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Automotive remains ‘desperate for more certainty’ on face covering rules

Social distancing at a JCT600 Porsche Centre

The UK's automotive retail sector remains ‘desperate for more certainty’ on COVID-19 legislation and Government’s guidelines on face coverings, according to the NFDA.

The National Franchised Dealers Association’s (NFDA) Motor Industry Legal Service (MILS) revealed that many car retailers and repairers remain uncertain about the demands of legislation over the wearing of face masks as it sought to clarify the changing situations for businesses across the UK.

Prime Minister Boris Johnson revealed a week ago that customers entering retail environments in England would be required to wear face masks from this Friday (July 24).

In both Wales and Northern Ireland, the position remains that face coverings are strongly advised but not mandatory in a retail environment.

In response to the question of whether car showrooms should be defined as retail environments, MILS said: “Many RMI members have been arguing that they are retail premises for the purposes of business rate relief as well as Coronavirus grants.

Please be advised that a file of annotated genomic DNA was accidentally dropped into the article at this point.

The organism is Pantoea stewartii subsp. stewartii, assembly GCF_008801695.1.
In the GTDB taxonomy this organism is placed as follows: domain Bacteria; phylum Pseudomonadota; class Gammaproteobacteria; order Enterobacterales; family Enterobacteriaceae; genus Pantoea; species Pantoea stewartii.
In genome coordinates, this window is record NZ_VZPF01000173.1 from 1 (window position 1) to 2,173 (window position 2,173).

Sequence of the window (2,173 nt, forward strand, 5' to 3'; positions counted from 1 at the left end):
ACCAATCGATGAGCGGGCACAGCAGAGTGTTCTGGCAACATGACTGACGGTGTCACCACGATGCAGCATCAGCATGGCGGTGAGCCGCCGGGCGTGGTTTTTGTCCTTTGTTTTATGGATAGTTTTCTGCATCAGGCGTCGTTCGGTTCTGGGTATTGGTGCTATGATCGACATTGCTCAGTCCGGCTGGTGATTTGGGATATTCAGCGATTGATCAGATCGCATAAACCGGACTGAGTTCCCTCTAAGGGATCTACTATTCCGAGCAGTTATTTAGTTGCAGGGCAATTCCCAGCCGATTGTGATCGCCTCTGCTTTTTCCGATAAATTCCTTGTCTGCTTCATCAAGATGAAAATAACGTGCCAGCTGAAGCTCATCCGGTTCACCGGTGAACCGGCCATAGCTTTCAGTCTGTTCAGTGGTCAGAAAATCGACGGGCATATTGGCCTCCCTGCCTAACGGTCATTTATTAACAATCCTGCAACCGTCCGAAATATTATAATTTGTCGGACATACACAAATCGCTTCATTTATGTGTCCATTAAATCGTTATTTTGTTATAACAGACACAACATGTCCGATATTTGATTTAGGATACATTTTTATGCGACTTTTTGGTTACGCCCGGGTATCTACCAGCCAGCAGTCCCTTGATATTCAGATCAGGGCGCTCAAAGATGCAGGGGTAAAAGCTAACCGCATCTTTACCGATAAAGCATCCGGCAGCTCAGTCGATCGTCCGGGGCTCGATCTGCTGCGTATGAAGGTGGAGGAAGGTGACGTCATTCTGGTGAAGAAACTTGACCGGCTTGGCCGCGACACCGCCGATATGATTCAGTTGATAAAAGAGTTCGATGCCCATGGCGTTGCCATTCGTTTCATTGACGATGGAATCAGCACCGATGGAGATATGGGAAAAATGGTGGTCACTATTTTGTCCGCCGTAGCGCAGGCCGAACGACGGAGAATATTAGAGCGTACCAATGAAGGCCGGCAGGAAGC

“As the government are likely to use the same definition regarding face masks, it is our opinion that dealerships to whom members of the public have access should assume they are retail premises and require customer to wear a mask unless an exemption applies, particularly as it will protect customers and staff.”

MILS described its advice as being “general in nature”, adding that it would need to be tailored to any one particular situation.

“Furthermore, it is important to note that the situation is very fluid and Government guidance is changing daily,” it said.

“We are keeping our ears close to the ground for RMI members who are all, understandably, desperate for more certainty.

“Should you find yourself in the situation above, contact us at any stage for advice and assistance as appropriate.”

AM reported earolier this month that the police, and not retailers themselves, will be required to enforce legislation regarding the wearing of face masks.

Steve Freeman, partner and national head of motor at MHA MacIntyre Hudson, said: “It should be noted that the current guidance states that it is not compulsory for shop staff to wear face coverings, however employers should consider whether usage should be required to protect staff where appropriate and where other mitigations, such as shields are not in place.”

Last Friday the Prime Minister announced a “best case” schedule for the easing of COVID-19 lockdown measures in England, which could see the return of conferences and sports events in stadia by the end of October.

AM reported how the new legislation would also allow employers to exercise “more discretion” over their employees' return to work.

Johnson stopped short of delivering a “back to work” directive, but said that a change of stance on the return to work legislations would be introduced from August 1.

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